L: Many rings with equal power.
T: One ring to rule them all.

I'm sure there are more, but Magician's Nephew is not my favorite of the books and it has been a long while since I read it.
 

Noldor_returned

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HLGStrider said:
Also, there are some distinct differences between the rings.

L: Have gem stones
T: The main one doesn't.

L: Transport someone to another world.
T: Makes someone invisible.

L: No obvious corrupting power.
T: Very obvious corrupting power.

L: In the end are hidden.
T: Must be destroyed.

L: Many rings with equal power.
T: One ring to rule them all.

I'm sure there are more, but Magician's Nephew is not my favorite of the books and it has been a long while since I read it.
As for the first one, were there jewels on the elven rings or not? Number 2, didn't the One Ring take them to the wraith world? Number 3, I think you're right there, the next, neither should be used though. The last one I think you've got right as well. Perhaps Lewis' subconcious was working for him?
 

HLGStrider

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The Elven rings did have stones which is why I specified the "Main" ring. The Elven rings, while important with the mythology, really don't have a lot of "screen time" in the book itself. We see Galadriel's ring in the one scene and then see them at the Grey Havens, but they really have limited importance as far as the structure of the novel is considered. The nine have much more importance in how they effect the story.

As for two, whether Wraithiness is a world or a state is something I'm unsure of. I know that they refer to it as a world or some such language, but the wraiths are still mainly present in Middle Earth, simply their relationship to it has been dramatically altered, so I think there is a still a significant difference from being bodily removed from one plane/planet/universe into another.

If you remember at the begining of The Last Battle, the group is actually going in search of the rings in order to gain entrance to Narnia in its time of crisis, so I would say they are not viewed as evil, simply as something that shouldn't be used except in great need.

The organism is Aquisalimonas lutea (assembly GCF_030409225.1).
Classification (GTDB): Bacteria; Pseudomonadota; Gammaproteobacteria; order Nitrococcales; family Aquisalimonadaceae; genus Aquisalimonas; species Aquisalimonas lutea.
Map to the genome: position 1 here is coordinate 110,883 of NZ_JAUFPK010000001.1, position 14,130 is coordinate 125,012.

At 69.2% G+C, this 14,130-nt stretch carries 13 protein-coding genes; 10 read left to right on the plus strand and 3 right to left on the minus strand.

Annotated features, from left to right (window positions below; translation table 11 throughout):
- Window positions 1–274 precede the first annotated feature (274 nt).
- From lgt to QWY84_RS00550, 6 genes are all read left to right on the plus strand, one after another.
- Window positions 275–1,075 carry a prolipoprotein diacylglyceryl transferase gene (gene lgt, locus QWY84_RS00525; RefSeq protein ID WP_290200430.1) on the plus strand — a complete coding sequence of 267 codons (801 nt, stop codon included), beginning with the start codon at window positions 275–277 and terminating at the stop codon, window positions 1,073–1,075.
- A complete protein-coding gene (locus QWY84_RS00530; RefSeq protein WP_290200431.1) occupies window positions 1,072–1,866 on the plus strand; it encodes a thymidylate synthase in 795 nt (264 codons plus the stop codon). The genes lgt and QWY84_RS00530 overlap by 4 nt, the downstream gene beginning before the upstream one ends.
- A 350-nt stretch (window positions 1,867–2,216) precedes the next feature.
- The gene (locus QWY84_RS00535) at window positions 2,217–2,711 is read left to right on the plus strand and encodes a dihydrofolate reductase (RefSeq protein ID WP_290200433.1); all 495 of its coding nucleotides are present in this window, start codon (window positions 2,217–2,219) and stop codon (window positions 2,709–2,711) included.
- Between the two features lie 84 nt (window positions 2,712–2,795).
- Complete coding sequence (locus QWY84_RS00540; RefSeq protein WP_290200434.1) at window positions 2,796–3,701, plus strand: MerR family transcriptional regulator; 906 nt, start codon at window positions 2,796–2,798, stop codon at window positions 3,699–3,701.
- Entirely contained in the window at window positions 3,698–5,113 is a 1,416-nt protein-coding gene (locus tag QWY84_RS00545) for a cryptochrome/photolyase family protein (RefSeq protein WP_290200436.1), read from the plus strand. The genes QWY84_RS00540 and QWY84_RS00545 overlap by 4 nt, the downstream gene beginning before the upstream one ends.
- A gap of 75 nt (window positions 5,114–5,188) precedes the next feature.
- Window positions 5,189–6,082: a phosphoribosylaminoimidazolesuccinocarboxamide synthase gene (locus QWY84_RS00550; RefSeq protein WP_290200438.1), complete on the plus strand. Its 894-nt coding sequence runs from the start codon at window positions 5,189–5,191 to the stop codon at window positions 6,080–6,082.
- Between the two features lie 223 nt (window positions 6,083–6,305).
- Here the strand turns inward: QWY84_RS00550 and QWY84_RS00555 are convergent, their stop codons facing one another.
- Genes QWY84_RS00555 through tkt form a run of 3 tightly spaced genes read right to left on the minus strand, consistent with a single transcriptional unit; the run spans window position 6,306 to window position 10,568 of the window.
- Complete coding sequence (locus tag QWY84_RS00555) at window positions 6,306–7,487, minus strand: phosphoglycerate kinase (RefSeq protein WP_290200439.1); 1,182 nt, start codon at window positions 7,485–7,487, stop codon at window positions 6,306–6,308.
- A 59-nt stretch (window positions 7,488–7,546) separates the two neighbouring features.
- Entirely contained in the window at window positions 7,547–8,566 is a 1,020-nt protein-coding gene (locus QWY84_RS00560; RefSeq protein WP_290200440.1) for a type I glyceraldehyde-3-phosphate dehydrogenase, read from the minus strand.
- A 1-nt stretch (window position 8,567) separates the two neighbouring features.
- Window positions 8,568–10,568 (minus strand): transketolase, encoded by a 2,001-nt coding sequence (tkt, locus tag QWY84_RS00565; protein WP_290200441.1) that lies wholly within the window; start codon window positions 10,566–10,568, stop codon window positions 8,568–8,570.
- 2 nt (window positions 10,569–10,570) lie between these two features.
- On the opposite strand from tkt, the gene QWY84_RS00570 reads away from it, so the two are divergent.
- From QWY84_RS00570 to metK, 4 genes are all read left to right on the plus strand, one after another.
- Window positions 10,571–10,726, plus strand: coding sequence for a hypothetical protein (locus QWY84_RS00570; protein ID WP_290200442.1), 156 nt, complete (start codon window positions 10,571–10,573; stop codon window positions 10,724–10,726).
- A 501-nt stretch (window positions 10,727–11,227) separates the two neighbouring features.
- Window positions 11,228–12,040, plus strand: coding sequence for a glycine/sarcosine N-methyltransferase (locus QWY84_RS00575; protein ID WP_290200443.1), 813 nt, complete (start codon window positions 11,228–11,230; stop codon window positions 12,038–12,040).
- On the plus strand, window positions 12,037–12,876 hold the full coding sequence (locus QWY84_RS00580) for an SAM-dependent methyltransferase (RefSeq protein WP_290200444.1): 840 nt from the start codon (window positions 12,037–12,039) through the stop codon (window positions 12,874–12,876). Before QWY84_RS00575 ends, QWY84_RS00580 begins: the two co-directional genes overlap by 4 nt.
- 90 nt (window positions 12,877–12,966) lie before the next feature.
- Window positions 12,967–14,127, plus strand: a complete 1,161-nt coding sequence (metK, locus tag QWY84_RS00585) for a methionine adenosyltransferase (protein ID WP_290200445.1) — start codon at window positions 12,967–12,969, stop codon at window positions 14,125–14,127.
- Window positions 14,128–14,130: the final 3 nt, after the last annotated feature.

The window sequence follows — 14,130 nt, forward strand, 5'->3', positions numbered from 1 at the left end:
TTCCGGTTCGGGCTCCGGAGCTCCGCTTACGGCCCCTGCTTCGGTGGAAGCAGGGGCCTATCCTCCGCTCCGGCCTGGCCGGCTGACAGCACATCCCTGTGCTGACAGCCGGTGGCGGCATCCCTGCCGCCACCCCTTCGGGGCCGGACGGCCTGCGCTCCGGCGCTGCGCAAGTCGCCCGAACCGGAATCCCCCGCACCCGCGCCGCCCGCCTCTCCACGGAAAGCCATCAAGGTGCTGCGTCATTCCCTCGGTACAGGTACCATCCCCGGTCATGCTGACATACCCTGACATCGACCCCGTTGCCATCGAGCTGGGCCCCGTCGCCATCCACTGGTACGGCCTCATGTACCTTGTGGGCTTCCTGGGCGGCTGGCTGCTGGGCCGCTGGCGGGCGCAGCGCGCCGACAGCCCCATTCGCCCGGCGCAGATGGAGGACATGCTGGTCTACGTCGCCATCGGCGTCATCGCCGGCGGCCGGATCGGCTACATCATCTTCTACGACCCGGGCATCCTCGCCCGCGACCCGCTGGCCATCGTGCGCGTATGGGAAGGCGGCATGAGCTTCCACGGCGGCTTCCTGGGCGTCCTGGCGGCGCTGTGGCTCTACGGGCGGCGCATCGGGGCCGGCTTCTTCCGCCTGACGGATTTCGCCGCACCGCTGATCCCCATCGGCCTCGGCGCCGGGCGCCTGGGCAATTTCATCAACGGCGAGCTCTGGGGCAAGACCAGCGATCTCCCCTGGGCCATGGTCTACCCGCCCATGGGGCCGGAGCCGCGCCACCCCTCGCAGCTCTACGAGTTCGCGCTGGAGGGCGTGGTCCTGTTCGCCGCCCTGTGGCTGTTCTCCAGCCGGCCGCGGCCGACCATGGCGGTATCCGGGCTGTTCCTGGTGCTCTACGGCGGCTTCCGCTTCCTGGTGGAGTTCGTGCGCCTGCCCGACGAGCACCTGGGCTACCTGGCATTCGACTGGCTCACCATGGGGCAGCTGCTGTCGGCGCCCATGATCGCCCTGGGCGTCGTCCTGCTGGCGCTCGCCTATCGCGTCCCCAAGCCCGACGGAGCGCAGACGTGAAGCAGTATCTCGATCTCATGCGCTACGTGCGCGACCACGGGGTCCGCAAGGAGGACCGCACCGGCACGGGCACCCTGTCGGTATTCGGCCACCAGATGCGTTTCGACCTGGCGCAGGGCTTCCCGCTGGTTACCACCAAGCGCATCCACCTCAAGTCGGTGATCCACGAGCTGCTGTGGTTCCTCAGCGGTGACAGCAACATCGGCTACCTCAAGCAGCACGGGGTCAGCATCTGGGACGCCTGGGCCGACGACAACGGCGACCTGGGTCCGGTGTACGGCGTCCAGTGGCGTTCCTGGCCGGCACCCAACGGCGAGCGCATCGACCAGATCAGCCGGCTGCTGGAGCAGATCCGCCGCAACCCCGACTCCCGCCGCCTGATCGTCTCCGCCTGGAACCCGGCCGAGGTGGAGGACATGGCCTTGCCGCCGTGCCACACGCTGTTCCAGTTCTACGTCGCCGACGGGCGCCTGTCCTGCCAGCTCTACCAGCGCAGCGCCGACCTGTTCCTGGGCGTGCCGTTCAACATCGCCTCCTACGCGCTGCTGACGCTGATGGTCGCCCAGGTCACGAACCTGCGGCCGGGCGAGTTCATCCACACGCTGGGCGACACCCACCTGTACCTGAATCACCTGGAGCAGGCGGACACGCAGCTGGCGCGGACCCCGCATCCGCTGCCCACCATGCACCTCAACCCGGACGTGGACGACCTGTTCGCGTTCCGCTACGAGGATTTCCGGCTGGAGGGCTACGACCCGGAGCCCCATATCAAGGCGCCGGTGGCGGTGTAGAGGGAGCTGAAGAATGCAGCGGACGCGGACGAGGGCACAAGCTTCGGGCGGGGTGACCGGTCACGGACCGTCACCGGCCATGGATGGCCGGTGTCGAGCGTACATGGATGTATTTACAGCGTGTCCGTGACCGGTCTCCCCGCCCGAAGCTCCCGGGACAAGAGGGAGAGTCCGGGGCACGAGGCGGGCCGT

HLGStrider

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Well, out of Tolkien's twenty only three are known to have stones, and I always assumed the 7 and 9 were plain. I don't know if there is anything behind this, but the Elven rings, to me, were set apart and easily identifiable from the other bunch. Of course, we never get a good look at either the 7 or the 9.

Now, I don't think the ideas are similar enough to call it "plagurism" but it might be that Lewis is intentionally giving Tolkien a "nod" in his work.

For instance, I gave a nod to P. G. Wodehouse in my last fairy tale by having a maid turned into a Pekignese. My sister read and said that a Pekignese wasn't a very fairy tale-ish dog, and I said, "Yes, but Wodehouse . . . oh never mind. . ."
 

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Gandalf said:
The memory of words at the Council came back to me: words of Saruman, half-heeded at the time. I heard them now clearly in my heart.

' "The Nine, the Seven, and the Three," he said, "had each their proper gem. Not so the One. It was round and unadorned, as it were one of the lesser rings; but its maker set marks upon it that the skilled, maybe, could still see and read."
Half-heeded words ;).
 

Noldor_returned

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Considering there is no knowledge of it anywhere that I can find around here, it seems as though Tolkien didn't really care. They were good friends after all, and they weren't always thinking about someone copying them. Heck, Tolkien (at the time Lewis' books were published) didn't imagine his works being as successful as they are.
 
J

jjaysonn42

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I think it is convenience and coincidence, mainly. Rings are probably the most convenient form of jewelry for magic, bracelets and pendants work but can be a bit unwieldy. A ring is small, easy to use (on finger, off finger), and a lot easier to hide/conceal than a magic sword or pair of boots.

Now, of course, magic rings are so connected with Tolkien that it can never be convincingly used again. . .
Yes, you are right for sure. :)